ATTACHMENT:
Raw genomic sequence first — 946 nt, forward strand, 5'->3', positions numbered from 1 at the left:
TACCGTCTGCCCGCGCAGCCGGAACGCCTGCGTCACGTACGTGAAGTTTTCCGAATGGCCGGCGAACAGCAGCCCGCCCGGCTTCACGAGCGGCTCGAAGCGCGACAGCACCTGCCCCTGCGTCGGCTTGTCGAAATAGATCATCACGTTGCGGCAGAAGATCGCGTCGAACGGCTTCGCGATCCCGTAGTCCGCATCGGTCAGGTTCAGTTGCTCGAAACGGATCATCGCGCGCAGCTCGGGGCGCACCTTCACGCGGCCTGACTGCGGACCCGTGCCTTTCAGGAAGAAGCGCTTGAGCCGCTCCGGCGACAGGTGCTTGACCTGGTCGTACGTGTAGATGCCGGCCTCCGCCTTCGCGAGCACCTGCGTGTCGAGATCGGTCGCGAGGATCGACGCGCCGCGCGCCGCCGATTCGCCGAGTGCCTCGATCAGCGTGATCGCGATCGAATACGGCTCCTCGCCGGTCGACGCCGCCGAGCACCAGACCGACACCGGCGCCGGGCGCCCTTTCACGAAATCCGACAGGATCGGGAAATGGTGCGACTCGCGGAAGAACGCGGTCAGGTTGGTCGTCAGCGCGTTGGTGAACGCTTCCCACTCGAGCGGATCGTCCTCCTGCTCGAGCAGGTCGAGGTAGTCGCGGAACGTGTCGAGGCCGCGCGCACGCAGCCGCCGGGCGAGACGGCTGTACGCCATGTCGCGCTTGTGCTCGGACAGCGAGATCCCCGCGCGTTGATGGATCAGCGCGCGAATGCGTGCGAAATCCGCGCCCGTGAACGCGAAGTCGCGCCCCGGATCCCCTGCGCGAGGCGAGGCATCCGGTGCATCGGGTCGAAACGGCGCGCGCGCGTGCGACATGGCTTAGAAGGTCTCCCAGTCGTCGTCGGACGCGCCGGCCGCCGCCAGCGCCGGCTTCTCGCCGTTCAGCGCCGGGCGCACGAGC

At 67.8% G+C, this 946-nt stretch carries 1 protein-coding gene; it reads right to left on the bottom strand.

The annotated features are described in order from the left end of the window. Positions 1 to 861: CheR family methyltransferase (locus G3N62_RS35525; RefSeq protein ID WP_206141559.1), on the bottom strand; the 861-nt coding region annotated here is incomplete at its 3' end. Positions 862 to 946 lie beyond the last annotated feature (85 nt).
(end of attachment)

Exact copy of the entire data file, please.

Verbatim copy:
Raw genomic sequence first — 946 nt, forward strand, 5'->3', positions numbered from 1 at the left:
TACCGTCTGCCCGCGCAGCCGGAACGCCTGCGTCACGTACGTGAAGTTTTCCGAATGGCCGGCGAACAGCAGCCCGCCCGGCTTCACGAGCGGCTCGAAGCGCGACAGCACCTGCCCCTGCGTCGGCTTGTCGAAATAGATCATCACGTTGCGGCAGAAGATCGCGTCGAACGGCTTCGCGATCCCGTAGTCCGCATCGGTCAGGTTCAGTTGCTCGAAACGGATCATCGCGCGCAGCTCGGGGCGCACCTTCACGCGGCCTGACTGCGGACCCGTGCCTTTCAGGAAGAAGCGCTTGAGCCGCTCCGGCGACAGGTGCTTGACCTGGTCGTACGTGTAGATGCCGGCCTCCGCCTTCGCGAGCACCTGCGTGTCGAGATCGGTCGCGAGGATCGACGCGCCGCGCGCCGCCGATTCGCCGAGTGCCTCGATCAGCGTGATCGCGATCGAATACGGCTCCTCGCCGGTCGACGCCGCCGAGCACCAGACCGACACCGGCGCCGGGCGCCCTTTCACGAAATCCGACAGGATCGGGAAATGGTGCGACTCGCGGAAGAACGCGGTCAGGTTGGTCGTCAGCGCGTTGGTGAACGCTTCCCACTCGAGCGGATCGTCCTCCTGCTCGAGCAGGTCGAGGTAGTCGCGGAACGTGTCGAGGCCGCGCGCACGCAGCCGCCGGGCGAGACGGCTGTACGCCATGTCGCGCTTGTGCTCGGACAGCGAGATCCCCGCGCGTTGATGGATCAGCGCGCGAATGCGTGCGAAATCCGCGCCCGTGAACGCGAAGTCGCGCCCCGGATCCCCTGCGCGAGGCGAGGCATCCGGTGCATCGGGTCGAAACGGCGCGCGCGCGTGCGACATGGCTTAGAAGGTCTCCCAGTCGTCGTCGGACGCGCCGGCCGCCGCCAGCGCCGGCTTCTCGCCGTTCAGCGCCGGGCGCACGAGC

At 67.8% G+C, this 946-nt stretch carries 1 protein-coding gene; it reads right to left on the bottom strand.

The annotated features are described in order from the left end of the window. Positions 1 to 861: CheR family methyltransferase (locus G3N62_RS35525; RefSeq protein ID WP_206141559.1), on the bottom strand; the 861-nt coding region annotated here is incomplete at its 3' end. Positions 862 to 946 lie beyond the last annotated feature (85 nt).